• The best practice here is Azure PaaS (of course).

  • Open source on GitHub

  • Support for minimal APIs

  • Scripting with the CLI (Command Line Interface) and general usage.

  • With .NET 6, you will receive additional years of LTS. 

Depending on the size of your application, or complexity of your Kentico installation, 

Cons of Kentico

The Kentico installation process can be quite complex, depending on the size and complexity of the website as well as the size and complexity of the installation itself. No matter how hard the work may be, as long as the benefits outweigh the effort, there can be no doubt that the effort is well worth it. Kentico only supports .NET 5 and .NET 6. The performance will be improved as a result. 

Let us get back to one of the main purposes of this post - and that is to come up with an overview of what we are going to do in order to migrate Kentico MVC 5 to Kentico .NET Core/ .NET 5 / .NET 6 in a smooth manner. 

The following are the general rules that should be followed when mitigating Kentico MVC 5 to Kentico .NET Core / .NET 5 in order to avoid problems in the future.

Migration & Steps 

There are a variety of rules for customizing and dependencies depending on the project, however, the general process for mitigating .NET 5 / .NET 6 vulnerabilities consists of the following steps:

Important: There are several steps involved in a .NET 5 / .NET 6 migration, but each has its own unique customizations and dependencies. Your migration may involve additional steps, but the general process is as follows:


Phase 1: Kentico Xperience Upgrade

The only version of Kentico Xperience that supports .NET Core / .NET 5 / .NET 6 is Kentico Xperience 13. The first and the foremost thing that you have to do is to make the upgrade to 13 with your Kentico admin tool. Ideally, you start out at Kentico 13. 

Phase 2: MVC Live Site Migration from MVC 5 to .NET 5 / 6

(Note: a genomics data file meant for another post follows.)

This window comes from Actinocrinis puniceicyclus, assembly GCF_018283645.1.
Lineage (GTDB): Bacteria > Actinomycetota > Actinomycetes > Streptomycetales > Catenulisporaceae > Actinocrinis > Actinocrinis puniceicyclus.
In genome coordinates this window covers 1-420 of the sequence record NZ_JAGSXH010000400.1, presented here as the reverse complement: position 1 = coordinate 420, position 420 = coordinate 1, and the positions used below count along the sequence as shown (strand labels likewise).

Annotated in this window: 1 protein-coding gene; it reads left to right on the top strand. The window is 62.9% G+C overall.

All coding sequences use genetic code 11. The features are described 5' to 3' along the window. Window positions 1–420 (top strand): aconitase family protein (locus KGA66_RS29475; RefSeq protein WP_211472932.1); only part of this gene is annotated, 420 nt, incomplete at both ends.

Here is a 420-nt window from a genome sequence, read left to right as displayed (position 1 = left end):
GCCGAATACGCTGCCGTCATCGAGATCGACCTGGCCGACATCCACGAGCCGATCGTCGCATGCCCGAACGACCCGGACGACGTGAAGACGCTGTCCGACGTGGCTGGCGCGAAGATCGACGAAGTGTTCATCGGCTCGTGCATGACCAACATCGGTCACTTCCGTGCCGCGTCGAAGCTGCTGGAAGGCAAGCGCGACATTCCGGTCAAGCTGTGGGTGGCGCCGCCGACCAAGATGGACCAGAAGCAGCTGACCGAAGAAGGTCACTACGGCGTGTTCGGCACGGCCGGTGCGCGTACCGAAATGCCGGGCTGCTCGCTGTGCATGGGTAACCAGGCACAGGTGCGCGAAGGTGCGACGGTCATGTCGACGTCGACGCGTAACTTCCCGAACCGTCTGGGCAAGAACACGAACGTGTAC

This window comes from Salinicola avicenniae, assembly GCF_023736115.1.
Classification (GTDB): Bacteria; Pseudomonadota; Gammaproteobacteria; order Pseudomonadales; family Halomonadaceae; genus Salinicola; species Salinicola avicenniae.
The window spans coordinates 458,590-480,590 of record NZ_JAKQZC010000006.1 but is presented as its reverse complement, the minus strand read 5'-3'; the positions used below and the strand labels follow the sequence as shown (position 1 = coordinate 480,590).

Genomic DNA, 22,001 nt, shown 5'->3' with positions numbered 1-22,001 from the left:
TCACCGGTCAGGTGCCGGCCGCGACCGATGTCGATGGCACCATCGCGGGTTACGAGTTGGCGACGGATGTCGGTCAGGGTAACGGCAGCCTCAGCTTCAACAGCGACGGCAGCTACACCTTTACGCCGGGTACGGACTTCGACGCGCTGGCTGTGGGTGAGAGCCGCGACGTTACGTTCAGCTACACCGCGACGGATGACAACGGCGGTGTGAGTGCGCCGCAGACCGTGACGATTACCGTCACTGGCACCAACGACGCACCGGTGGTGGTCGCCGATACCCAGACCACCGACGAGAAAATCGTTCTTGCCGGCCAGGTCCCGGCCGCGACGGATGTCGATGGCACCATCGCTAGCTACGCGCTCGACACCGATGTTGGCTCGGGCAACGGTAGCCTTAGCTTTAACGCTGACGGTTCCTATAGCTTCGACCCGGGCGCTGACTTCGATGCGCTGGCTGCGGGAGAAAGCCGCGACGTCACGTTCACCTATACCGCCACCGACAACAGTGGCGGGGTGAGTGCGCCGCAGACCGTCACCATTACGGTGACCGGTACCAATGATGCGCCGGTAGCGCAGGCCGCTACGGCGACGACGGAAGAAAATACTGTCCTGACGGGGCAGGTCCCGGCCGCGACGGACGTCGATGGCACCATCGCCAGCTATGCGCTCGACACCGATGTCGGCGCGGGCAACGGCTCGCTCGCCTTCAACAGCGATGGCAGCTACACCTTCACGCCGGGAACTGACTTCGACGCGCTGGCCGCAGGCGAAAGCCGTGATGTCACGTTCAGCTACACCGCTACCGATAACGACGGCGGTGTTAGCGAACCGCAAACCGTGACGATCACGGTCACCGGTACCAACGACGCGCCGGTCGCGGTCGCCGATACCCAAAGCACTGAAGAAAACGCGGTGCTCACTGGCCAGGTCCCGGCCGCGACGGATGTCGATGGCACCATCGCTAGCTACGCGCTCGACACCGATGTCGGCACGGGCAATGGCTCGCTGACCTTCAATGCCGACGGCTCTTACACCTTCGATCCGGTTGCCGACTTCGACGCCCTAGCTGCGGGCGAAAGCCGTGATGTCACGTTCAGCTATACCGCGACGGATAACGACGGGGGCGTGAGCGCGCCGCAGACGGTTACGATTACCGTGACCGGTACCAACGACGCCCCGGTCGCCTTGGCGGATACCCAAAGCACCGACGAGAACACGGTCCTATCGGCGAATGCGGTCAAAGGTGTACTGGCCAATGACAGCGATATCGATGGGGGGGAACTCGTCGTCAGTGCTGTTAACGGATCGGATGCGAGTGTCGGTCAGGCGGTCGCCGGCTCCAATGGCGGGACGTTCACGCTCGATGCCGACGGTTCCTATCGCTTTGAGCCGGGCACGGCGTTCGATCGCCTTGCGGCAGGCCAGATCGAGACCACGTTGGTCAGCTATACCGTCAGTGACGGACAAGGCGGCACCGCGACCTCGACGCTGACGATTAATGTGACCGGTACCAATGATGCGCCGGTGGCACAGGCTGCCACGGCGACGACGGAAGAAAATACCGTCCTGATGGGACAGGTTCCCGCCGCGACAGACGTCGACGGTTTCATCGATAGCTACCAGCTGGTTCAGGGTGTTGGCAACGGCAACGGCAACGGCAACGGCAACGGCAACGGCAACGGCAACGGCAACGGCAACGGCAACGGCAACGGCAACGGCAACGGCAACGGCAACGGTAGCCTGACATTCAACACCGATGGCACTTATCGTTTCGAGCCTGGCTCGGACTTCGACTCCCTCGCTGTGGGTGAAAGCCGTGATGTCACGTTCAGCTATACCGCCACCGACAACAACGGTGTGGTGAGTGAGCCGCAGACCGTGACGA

Kentico's official documentation does have very helpful steps that will guide you how to handle the very specific Kentico Xperience parts of the migration of Xperience from MVC 5 to .NET 5. You can use it as your future guidance. 


Step 1: Check Out .NET Portability Analyzer

In line with the Microsoft documentation, the first step to migrating to .NET 5 is to assess the extent of the work that needs to be done on the existing application so that you can determine the extent of the tasks you need to complete to make the application compliant with .NET 5 before migrating to it. 


Sometimes there is a path forward for code. This code uses APIs that are no longer supported. All other changes require additional effort and a new approach. Visual Studio extension makes it possible to access the .NET Portability Analyzer.

Step 2: Inspect Project Dependencies 

Assess dependencies between projects and decide whether to upgrade library classes to .NET Standard or .NET 5.  You should keep in mind that if all projects are being upgraded to .NET 5, then all projects can target .NET 5 at the same time.

As a general rule of thumb, whenever you need to leave a project in .NET Framework and that project needs to reference an upgraded class project, then you should target .NET Standard 2.0 instead of .NET 5. In this particular case, you have to adhere to the CMSApp project that represents the Kentico Admin tool. 

Think of the CMSApp project that represents the Kentico Admin tool (it is in .NET framework 4.x and you will most likely need to share code between those projects for things like custom external media storage modules).

If you are not sure, you can also lookup the .NET Standard implementation support page to determine what versions of .NET and .NET Standard are compatible with each other.

Important: Check your .NET and .NET Standard versions to make sure they are compatible. You can check the compatibility by visiting the .NET Standard implementation support page. This page can be used as a reference one. 

Step 3: Convert Class Libraries

In order to make the conversion process as simple as possible, We recommend converting your class libraries (your helpers, extensions, custom scheduled tasks, reusable components, etc.) because they are the easiest to convert. There is no guarantee that all of the existing code will be able to be converted into the new project structure without any problems as long as there are no compatibility warnings in Step 1. 

In order to begin the conversion process, you must make sure that the version of the .NET SDK that you wish to use is installed on your local machine before you start converting your projects.